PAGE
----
Helping our kids do hard things

Help your kids through challenges. Photo: adobestock

There are all types of parents, and you don’t have to look further than a playground or an athletic field to witness different parenting styles. There are the helicopter parents who are overprotective and hover over their child. Lawnmower parents will go to any length necessary so their child avoids adversity, failure, or struggle. They are known to mow down obstacles before their child has to face them. Parents with these different styles may mean well or come with best intentions but end up doing a huge disservice to their kids. Life is hard and our job as parents is to prepare our children to deal with the struggle, not prevent it. This sounds sensical, but recently I had several situations that found me fighting every urge to fix, rescue, or give in. These would have been the easier options for both my kids and me in the moment but not the long run. When they have to struggle and fight fear, valuable lessons are learned — they can do hard things.  


Looking back at my childhood, some of my strongest memories are of times when I was scared or didn’t think I could do something but was able to fight through it. I remember the fear and anxiousness, but even more I remember the feeling of accomplishment. That feeling of working through something as a child is what I am most grateful for as an adult. Those times taught me resilience, mental toughness, and a belief in myself that I could do hard things. This is the same lesson we are trying to teach our children. I have found that giving them examples of other times they have been brave gives them the building blocks to keep trying. Encountering hard things is part of life, whether it is a challenging college course, paying bills or a tough work environment, we want our kids to know the value of hard work, so they don’t quit when life gets tough.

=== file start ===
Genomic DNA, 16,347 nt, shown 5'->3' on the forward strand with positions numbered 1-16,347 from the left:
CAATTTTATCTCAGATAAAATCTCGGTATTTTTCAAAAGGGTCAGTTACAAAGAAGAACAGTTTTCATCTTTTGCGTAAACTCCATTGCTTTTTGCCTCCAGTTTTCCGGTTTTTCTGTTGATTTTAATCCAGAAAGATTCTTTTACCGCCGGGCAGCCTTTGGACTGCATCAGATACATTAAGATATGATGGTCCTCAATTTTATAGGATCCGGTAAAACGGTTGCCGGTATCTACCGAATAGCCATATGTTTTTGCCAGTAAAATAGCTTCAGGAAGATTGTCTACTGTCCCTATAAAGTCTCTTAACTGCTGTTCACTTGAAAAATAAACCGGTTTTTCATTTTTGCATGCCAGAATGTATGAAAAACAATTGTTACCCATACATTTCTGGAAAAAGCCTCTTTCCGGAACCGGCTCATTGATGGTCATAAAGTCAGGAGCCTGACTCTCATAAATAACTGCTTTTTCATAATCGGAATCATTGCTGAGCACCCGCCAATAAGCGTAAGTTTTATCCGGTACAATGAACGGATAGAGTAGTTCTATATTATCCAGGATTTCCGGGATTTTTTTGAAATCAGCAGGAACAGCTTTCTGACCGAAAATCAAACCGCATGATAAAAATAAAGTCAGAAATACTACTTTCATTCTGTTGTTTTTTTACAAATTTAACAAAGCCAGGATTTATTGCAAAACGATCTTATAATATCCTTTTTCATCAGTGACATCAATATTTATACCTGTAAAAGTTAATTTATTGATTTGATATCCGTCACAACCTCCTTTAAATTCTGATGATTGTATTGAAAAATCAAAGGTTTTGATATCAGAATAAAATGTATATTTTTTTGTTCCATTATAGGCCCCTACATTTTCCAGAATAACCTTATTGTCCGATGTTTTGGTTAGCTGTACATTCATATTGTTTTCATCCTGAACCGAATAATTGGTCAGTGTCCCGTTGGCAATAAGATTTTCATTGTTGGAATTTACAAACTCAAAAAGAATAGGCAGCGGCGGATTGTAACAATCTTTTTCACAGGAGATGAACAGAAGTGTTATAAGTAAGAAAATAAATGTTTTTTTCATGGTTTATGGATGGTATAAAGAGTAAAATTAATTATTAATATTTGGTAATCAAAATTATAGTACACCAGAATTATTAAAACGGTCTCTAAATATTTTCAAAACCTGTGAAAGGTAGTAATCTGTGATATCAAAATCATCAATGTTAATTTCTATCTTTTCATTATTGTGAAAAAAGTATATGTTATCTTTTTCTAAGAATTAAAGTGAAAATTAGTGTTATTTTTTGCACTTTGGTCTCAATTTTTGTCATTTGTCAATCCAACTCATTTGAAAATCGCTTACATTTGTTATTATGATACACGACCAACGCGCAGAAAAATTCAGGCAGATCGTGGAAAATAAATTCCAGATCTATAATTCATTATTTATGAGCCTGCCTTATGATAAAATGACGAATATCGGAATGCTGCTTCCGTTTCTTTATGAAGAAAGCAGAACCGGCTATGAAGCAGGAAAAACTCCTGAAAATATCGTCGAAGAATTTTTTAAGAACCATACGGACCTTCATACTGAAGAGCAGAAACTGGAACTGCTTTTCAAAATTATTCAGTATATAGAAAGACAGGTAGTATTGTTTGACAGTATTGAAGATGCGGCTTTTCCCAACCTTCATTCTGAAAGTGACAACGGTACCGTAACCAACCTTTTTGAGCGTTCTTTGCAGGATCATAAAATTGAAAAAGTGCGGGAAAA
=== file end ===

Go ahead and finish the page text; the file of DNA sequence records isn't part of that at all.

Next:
We need to equip our children with tools and strategies to overcome hard things. These can be anything from helping them with visualizations to reminding them to take a few deep breaths and count to 10. It is also important to acknowledge and not minimize their feelings.

Occasionally, my youngest son who is very confident will get intimidated and become paralyzed in fear. It is not something we see often so it usually catches us off guard, but acknowledging that there are times we are all scared and sharing an experience where I was scared helps him. 

My oldest recently was away from home for a few weeks for the first time and struggled a bit in the beginning. This was difficult, and I had to resist not going to see her or texting her too much to check in, but we figured out together that it wasn’t her experience away that was challenging, it was seeing all her friends at home having fun without her. This FOMO (fear of missing out) is real thanks to social media, but it provided a real opportunity for her to assess how the more time she spent on social media the worse she felt, and she was also missing out on the being in the moment of where she was. 


Receiving a call or text from your children in tears or on the verge knowing they are homesick, lonely, or just having a rough day can be heartbreaking. Our first reaction may be to dive in and rescue or save them, but we need to stay strong and let them work through it. 

Common in our house is when they forget something for school or practice and expect I will run home, get it, and bring it to them. My rule is they each get one “get out of jail free” pass a year and after that they must accept the consequences. My experience has been when they must learn that lesson — the feeling of forgetting something, not being prepared, and having consequences — they are less likely to let it happen again. We want to give them a safe place to mess up, to learn consequences, and to provide unconditional love so they can get back up and try again.

Last, make sure they see you doing hard things. One of the best ways we can teach our children is by modeling for them the behavior we want to see. We are their parents, but it can be very reassuring for them to see we still have fears, we still get nervous before we do something for the first time, but overcoming hard things makes us stronger. 

Liz Farrell is the mother of three children and the founder of TechTalks, a consulting group to help schools and families have productive conversations around social media and technology. Email: [email protected].

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